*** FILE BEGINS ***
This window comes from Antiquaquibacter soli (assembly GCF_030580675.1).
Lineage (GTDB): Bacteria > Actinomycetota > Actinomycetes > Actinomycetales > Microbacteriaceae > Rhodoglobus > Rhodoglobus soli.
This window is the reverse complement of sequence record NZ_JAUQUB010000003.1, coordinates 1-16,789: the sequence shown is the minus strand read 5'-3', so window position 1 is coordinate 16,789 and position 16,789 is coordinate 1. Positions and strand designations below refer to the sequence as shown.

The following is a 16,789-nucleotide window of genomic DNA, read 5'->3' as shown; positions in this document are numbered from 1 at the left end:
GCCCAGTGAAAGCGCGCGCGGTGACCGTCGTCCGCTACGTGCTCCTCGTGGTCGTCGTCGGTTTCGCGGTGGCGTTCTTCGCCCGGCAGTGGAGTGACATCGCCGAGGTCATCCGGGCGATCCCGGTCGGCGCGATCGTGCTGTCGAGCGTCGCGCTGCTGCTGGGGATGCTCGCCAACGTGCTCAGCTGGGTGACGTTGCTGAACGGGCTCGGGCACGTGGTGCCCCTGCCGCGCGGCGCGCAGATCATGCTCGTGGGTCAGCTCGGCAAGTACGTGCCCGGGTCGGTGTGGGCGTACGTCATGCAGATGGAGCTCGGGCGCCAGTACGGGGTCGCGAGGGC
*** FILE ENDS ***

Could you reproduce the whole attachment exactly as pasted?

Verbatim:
This window comes from Antiquaquibacter soli (assembly GCF_030580675.1).
Lineage (GTDB): Bacteria > Actinomycetota > Actinomycetes > Actinomycetales > Microbacteriaceae > Rhodoglobus > Rhodoglobus soli.
This window is the reverse complement of sequence record NZ_JAUQUB010000003.1, coordinates 1-16,789: the sequence shown is the minus strand read 5'-3', so window position 1 is coordinate 16,789 and position 16,789 is coordinate 1. Positions and strand designations below refer to the sequence as shown.

The following is a 16,789-nucleotide window of genomic DNA, read 5'->3' as shown; positions in this document are numbered from 1 at the left end:
GCCCAGTGAAAGCGCGCGCGGTGACCGTCGTCCGCTACGTGCTCCTCGTGGTCGTCGTCGGTTTCGCGGTGGCGTTCTTCGCCCGGCAGTGGAGTGACATCGCCGAGGTCATCCGGGCGATCCCGGTCGGCGCGATCGTGCTGTCGAGCGTCGCGCTGCTGCTGGGGATGCTCGCCAACGTGCTCAGCTGGGTGACGTTGCTGAACGGGCTCGGGCACGTGGTGCCCCTGCCGCGCGGCGCGCAGATCATGCTCGTGGGTCAGCTCGGCAAGTACGTGCCCGGGTCGGTGTGGGCGTACGTCATGCAGATGGAGCTCGGGCGCCAGTACGGGGTCGCGAGGGC